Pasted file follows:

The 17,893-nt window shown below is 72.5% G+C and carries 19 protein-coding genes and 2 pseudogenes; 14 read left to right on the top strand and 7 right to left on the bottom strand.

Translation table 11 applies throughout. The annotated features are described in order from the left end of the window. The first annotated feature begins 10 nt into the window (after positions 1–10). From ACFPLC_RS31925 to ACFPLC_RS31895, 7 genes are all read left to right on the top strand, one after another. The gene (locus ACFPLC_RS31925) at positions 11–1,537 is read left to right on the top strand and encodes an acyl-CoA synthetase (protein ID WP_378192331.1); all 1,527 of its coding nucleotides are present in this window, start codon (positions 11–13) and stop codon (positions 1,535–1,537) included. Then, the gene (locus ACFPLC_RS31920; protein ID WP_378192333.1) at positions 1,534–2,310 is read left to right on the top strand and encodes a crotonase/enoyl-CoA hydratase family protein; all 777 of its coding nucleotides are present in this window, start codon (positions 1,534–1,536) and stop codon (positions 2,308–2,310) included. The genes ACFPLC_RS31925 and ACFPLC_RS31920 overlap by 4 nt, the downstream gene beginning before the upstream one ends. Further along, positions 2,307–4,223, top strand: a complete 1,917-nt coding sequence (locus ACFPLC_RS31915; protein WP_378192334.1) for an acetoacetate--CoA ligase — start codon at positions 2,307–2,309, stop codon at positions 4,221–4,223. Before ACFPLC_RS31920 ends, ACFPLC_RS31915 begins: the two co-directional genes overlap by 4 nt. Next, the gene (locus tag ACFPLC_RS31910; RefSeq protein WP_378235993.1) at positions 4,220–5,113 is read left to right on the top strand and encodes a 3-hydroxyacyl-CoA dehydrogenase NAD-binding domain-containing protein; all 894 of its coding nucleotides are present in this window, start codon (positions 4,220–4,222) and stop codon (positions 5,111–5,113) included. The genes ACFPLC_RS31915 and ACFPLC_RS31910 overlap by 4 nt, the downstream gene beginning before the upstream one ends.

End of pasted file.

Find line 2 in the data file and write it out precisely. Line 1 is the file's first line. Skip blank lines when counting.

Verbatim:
Translation table 11 applies throughout. The annotated features are described in order from the left end of the window. The first annotated feature begins 10 nt into the window (after positions 1–10). From ACFPLC_RS31925 to ACFPLC_RS31895, 7 genes are all read left to right on the top strand, one after another. The gene (locus ACFPLC_RS31925) at positions 11–1,537 is read left to right on the top strand and encodes an acyl-CoA synthetase (protein ID WP_378192331.1); all 1,527 of its coding nucleotides are present in this window, start codon (positions 11–13) and stop codon (positions 1,535–1,537) included. Then, the gene (locus ACFPLC_RS31920; protein ID WP_378192333.1) at positions 1,534–2,310 is read left to right on the top strand and encodes a crotonase/enoyl-CoA hydratase family protein; all 777 of its coding nucleotides are present in this window, start codon (positions 1,534–1,536) and stop codon (positions 2,308–2,310) included. The genes ACFPLC_RS31925 and ACFPLC_RS31920 overlap by 4 nt, the downstream gene beginning before the upstream one ends. Further along, positions 2,307–4,223, top strand: a complete 1,917-nt coding sequence (locus ACFPLC_RS31915; protein WP_378192334.1) for an acetoacetate--CoA ligase — start codon at positions 2,307–2,309, stop codon at positions 4,221–4,223. Before ACFPLC_RS31920 ends, ACFPLC_RS31915 begins: the two co-directional genes overlap by 4 nt. Next, the gene (locus tag ACFPLC_RS31910; RefSeq protein WP_378235993.1) at positions 4,220–5,113 is read left to right on the top strand and encodes a 3-hydroxyacyl-CoA dehydrogenase NAD-binding domain-containing protein; all 894 of its coding nucleotides are present in this window, start codon (positions 4,220–4,222) and stop codon (positions 5,111–5,113) included. The genes ACFPLC_RS31915 and ACFPLC_RS31910 overlap by 4 nt, the downstream gene beginning before the upstream one ends.